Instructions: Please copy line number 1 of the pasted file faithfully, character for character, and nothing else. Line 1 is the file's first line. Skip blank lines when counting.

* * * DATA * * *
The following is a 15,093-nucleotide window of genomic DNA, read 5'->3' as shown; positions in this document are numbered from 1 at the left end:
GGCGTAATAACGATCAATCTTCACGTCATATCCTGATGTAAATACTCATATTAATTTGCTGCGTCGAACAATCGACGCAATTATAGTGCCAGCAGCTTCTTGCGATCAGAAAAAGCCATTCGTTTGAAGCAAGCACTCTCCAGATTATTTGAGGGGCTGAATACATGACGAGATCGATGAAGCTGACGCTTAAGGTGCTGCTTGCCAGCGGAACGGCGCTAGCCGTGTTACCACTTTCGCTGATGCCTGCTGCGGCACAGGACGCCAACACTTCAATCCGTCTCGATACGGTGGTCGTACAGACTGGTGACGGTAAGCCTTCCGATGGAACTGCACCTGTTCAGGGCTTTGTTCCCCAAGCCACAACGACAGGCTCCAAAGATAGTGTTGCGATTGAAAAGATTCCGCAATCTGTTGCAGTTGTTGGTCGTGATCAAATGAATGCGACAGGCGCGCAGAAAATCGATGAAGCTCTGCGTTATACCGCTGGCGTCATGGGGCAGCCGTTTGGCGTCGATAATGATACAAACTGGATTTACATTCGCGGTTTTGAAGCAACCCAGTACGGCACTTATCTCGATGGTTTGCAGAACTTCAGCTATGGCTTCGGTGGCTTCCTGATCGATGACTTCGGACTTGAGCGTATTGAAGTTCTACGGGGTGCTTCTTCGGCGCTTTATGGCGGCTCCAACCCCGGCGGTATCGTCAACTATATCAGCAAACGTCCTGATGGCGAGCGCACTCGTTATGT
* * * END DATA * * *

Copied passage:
The following is a 15,093-nucleotide window of genomic DNA, read 5'->3' as shown; positions in this document are numbered from 1 at the left end: